Troops have a variety of stats that decide the number of health points, attack damage, the order it would take in combat, etc. Some units have special abilities such as an ability to place a bleed effect on enemies or a healing spell that can be used on allies. Additionally, there are passive effects such as the attack of opportunity for some melee fighters that will attempt to finish off disengaging enemy.
If the battle calls for it, you can order your troops to wait (for example, if there is no direct shot for your archers, hoping to drive the enemy out from their defensible position before the round ends) or to defend their position.
Unlike Heroes of Might and Magic or Disciples 2, where units were only given one action per turn, in KB2 it is decided by action points. You can, for example, cast a healing spell and still have enough AP to move your healers out of harm’s way.
The biggest change when it comes to KB2’s turn-based combat mode is the addition of 3D battlefields. Previously, the battles were always waged on flat surfaces.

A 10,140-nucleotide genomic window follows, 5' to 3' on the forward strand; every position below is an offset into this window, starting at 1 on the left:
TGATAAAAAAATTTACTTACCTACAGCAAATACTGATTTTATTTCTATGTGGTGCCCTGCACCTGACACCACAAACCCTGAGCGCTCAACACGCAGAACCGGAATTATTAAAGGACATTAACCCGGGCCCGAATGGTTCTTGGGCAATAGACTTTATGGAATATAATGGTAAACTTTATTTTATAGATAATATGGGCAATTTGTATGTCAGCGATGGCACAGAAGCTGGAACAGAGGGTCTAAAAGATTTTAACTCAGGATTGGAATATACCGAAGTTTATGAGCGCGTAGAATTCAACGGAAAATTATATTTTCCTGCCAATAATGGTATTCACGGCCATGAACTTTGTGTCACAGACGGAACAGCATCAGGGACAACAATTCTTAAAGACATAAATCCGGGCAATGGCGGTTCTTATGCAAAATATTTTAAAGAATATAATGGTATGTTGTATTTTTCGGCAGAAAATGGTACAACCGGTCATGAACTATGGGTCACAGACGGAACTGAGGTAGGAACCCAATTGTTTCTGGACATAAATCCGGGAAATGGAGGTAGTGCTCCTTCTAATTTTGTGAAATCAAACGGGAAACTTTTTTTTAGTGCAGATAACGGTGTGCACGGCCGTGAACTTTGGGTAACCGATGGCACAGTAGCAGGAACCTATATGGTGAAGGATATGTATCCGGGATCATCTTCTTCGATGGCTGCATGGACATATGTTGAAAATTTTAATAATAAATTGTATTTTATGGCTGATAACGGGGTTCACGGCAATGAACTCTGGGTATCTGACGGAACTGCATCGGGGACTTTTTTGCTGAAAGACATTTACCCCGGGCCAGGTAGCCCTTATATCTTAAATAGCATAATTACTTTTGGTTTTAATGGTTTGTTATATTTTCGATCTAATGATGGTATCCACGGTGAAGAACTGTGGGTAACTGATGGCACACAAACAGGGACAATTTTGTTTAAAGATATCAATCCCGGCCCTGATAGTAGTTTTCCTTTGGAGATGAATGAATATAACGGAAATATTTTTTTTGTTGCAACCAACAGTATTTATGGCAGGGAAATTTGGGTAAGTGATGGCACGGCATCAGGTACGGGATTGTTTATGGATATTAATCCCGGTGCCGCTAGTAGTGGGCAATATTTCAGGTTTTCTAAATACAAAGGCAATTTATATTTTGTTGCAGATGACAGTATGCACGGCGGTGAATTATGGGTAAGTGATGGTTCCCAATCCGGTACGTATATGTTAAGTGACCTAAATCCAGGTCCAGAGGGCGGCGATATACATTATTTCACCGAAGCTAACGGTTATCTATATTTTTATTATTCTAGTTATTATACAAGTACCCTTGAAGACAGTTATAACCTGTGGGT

Now, you will frequently see AI attempting to hide from your archers or flank your squishy ranged units by using the terrain to its advantage. Unlike, say, Heroes 3 where archers could still shoot through obstacles with a hefty penalty to damage, in KB2 your ranged units will not be able to land a hit on a hiding enemy at all.
Players will also encounter diverse terrain types, fitting the location that your hero is traversing with their army
To sum it up, 1C Entertainment is clearly attempting to bring the franchise to a new exciting direction by combining third-person open-world RPG elements with the expected turn-based tactical goodness.
In the preview build, there are areas where this combination works wonders and there are also some places where it is a bit rough around the edges.